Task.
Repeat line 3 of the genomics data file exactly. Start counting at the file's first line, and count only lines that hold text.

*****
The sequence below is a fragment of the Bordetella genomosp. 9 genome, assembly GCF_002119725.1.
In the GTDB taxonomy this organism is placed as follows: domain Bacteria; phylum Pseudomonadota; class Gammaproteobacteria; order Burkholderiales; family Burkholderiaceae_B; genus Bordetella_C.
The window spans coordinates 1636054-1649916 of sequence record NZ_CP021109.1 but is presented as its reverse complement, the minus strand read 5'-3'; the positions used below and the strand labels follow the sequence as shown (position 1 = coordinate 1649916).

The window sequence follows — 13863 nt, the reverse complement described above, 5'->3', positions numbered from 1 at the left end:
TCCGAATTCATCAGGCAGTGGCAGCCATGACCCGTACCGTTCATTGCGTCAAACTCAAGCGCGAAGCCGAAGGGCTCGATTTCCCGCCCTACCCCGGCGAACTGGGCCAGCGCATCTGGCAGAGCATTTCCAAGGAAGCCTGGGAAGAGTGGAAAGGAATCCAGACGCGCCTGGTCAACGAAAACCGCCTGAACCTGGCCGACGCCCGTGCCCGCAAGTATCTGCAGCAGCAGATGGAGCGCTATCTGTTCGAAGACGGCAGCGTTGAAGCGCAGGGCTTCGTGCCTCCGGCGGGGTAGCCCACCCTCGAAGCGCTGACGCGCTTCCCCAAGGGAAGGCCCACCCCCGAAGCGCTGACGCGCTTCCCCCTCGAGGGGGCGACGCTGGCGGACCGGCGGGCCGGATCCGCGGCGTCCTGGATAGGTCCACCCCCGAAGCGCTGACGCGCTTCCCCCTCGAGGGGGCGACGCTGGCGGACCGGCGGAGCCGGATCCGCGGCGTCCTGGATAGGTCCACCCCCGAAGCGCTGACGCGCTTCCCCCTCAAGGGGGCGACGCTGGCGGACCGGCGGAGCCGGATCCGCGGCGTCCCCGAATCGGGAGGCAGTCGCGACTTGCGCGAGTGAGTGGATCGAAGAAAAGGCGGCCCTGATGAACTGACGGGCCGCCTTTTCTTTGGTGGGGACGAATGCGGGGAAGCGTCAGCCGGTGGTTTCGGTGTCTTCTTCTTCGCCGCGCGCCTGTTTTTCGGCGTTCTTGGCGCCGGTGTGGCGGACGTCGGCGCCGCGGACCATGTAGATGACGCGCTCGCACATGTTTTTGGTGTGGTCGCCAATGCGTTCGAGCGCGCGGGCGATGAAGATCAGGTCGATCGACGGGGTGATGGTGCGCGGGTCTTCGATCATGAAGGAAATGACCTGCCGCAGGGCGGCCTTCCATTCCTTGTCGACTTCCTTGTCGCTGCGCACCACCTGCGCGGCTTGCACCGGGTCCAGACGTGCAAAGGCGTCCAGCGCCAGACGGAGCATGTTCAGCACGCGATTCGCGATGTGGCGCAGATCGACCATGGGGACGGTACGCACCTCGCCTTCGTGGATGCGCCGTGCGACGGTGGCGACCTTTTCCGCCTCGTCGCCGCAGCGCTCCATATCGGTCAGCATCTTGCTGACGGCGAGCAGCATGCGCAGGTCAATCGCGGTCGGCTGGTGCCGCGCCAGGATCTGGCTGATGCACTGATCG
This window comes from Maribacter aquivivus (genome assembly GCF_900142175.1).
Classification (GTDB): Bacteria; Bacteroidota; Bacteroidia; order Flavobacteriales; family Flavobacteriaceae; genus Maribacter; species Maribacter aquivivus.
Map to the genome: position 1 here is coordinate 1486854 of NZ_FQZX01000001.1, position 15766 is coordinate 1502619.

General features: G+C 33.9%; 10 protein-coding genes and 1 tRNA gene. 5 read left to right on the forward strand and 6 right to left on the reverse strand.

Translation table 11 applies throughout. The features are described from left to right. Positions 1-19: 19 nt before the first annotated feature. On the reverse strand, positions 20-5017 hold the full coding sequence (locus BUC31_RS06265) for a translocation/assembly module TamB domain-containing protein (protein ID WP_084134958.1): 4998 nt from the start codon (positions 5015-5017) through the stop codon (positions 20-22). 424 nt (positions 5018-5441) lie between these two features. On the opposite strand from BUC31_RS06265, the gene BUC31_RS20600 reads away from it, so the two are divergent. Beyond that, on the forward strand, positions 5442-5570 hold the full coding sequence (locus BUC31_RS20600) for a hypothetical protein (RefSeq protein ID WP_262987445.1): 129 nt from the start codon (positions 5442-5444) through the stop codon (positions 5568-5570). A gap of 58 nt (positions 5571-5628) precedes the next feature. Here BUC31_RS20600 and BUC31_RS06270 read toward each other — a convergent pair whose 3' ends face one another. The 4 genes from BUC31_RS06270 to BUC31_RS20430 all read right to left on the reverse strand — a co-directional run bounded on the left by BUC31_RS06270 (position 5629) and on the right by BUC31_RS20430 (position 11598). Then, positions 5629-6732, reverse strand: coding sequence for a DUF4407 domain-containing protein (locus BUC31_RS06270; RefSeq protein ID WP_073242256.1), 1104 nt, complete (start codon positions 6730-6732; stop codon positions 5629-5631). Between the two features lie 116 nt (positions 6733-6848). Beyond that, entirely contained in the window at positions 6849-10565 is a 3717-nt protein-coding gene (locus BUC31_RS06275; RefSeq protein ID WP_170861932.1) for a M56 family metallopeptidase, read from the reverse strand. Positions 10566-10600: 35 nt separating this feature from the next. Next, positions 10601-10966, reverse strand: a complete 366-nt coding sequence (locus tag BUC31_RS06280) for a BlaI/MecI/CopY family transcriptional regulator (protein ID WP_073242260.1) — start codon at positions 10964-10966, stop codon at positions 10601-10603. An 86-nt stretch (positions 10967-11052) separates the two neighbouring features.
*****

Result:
The window spans coordinates 1636054-1649916 of sequence record NZ_CP021109.1 but is presented as its reverse complement, the minus strand read 5'-3'; the positions used below and the strand labels follow the sequence as shown (position 1 = coordinate 1649916).